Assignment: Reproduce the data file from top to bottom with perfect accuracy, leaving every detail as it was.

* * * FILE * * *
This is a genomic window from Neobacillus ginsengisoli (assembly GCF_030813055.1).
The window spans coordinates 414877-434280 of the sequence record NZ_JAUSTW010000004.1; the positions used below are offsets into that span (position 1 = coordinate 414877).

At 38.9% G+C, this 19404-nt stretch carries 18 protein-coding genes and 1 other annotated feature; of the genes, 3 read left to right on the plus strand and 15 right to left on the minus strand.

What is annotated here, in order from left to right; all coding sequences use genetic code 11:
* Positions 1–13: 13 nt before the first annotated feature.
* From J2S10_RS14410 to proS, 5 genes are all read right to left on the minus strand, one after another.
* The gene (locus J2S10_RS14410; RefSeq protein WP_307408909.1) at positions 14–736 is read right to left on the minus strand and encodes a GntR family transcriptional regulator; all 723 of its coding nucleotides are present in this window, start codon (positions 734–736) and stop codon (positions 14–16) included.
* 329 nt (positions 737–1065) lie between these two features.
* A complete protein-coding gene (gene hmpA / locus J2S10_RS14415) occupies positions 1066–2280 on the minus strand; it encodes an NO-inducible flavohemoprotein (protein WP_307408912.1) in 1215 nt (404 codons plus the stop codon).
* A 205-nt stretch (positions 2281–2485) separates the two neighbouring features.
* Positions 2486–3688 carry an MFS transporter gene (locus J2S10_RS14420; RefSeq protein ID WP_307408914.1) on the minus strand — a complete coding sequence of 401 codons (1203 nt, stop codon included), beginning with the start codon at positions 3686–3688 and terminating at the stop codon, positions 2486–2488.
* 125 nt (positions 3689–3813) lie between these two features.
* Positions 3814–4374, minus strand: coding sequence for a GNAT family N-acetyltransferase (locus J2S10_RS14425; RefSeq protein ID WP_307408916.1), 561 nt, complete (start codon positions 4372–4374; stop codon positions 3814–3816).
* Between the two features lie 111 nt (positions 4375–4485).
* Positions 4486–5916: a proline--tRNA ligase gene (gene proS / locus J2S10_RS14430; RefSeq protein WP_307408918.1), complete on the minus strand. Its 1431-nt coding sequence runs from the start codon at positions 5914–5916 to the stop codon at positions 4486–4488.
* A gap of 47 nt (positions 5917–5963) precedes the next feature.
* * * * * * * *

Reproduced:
This is a genomic window from Neobacillus ginsengisoli (assembly GCF_030813055.1).
The window spans coordinates 414877-434280 of the sequence record NZ_JAUSTW010000004.1; the positions used below are offsets into that span (position 1 = coordinate 414877).

At 38.9% G+C, this 19404-nt stretch carries 18 protein-coding genes and 1 other annotated feature; of the genes, 3 read left to right on the plus strand and 15 right to left on the minus strand.

What is annotated here, in order from left to right; all coding sequences use genetic code 11:
* Positions 1–13: 13 nt before the first annotated feature.
* From J2S10_RS14410 to proS, 5 genes are all read right to left on the minus strand, one after another.
* The gene (locus J2S10_RS14410; RefSeq protein WP_307408909.1) at positions 14–736 is read right to left on the minus strand and encodes a GntR family transcriptional regulator; all 723 of its coding nucleotides are present in this window, start codon (positions 734–736) and stop codon (positions 14–16) included.
* 329 nt (positions 737–1065) lie between these two features.
* A complete protein-coding gene (gene hmpA / locus J2S10_RS14415) occupies positions 1066–2280 on the minus strand; it encodes an NO-inducible flavohemoprotein (protein WP_307408912.1) in 1215 nt (404 codons plus the stop codon).
* A 205-nt stretch (positions 2281–2485) separates the two neighbouring features.
* Positions 2486–3688 carry an MFS transporter gene (locus J2S10_RS14420; RefSeq protein ID WP_307408914.1) on the minus strand — a complete coding sequence of 401 codons (1203 nt, stop codon included), beginning with the start codon at positions 3686–3688 and terminating at the stop codon, positions 2486–2488.
* 125 nt (positions 3689–3813) lie between these two features.
* Positions 3814–4374, minus strand: coding sequence for a GNAT family N-acetyltransferase (locus J2S10_RS14425; RefSeq protein ID WP_307408916.1), 561 nt, complete (start codon positions 4372–4374; stop codon positions 3814–3816).
* Between the two features lie 111 nt (positions 4375–4485).
* Positions 4486–5916: a proline--tRNA ligase gene (gene proS / locus J2S10_RS14430; RefSeq protein WP_307408918.1), complete on the minus strand. Its 1431-nt coding sequence runs from the start codon at positions 5914–5916 to the stop codon at positions 4486–4488.
* A gap of 47 nt (positions 5917–5963) precedes the next feature.